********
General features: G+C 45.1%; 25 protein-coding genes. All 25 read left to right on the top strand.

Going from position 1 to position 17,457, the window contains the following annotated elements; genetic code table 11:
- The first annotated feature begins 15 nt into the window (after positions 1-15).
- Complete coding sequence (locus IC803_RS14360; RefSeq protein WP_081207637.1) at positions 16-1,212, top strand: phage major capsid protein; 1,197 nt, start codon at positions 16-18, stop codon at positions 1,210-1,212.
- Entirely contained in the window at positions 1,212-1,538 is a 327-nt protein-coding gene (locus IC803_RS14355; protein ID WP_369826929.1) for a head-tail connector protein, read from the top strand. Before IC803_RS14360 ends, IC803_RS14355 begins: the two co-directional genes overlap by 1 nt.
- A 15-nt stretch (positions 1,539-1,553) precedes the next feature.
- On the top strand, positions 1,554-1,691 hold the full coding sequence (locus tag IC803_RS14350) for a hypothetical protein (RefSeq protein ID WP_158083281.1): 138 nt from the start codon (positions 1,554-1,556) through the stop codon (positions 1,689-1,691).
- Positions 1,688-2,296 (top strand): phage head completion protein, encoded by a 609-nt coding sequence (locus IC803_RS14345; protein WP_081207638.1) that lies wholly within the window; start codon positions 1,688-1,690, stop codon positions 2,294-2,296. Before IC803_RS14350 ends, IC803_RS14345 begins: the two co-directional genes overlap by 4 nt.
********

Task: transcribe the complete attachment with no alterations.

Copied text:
General features: G+C 45.1%; 25 protein-coding genes. All 25 read left to right on the top strand.

Going from position 1 to position 17,457, the window contains the following annotated elements; genetic code table 11:
- The first annotated feature begins 15 nt into the window (after positions 1-15).
- Complete coding sequence (locus IC803_RS14360; RefSeq protein WP_081207637.1) at positions 16-1,212, top strand: phage major capsid protein; 1,197 nt, start codon at positions 16-18, stop codon at positions 1,210-1,212.
- Entirely contained in the window at positions 1,212-1,538 is a 327-nt protein-coding gene (locus IC803_RS14355; protein ID WP_369826929.1) for a head-tail connector protein, read from the top strand. Before IC803_RS14360 ends, IC803_RS14355 begins: the two co-directional genes overlap by 1 nt.
- A 15-nt stretch (positions 1,539-1,553) precedes the next feature.
- On the top strand, positions 1,554-1,691 hold the full coding sequence (locus tag IC803_RS14350) for a hypothetical protein (RefSeq protein ID WP_158083281.1): 138 nt from the start codon (positions 1,554-1,556) through the stop codon (positions 1,689-1,691).
- Positions 1,688-2,296 (top strand): phage head completion protein, encoded by a 609-nt coding sequence (locus IC803_RS14345; protein WP_081207638.1) that lies wholly within the window; start codon positions 1,688-1,690, stop codon positions 2,294-2,296. Before IC803_RS14350 ends, IC803_RS14345 begins: the two co-directional genes overlap by 4 nt.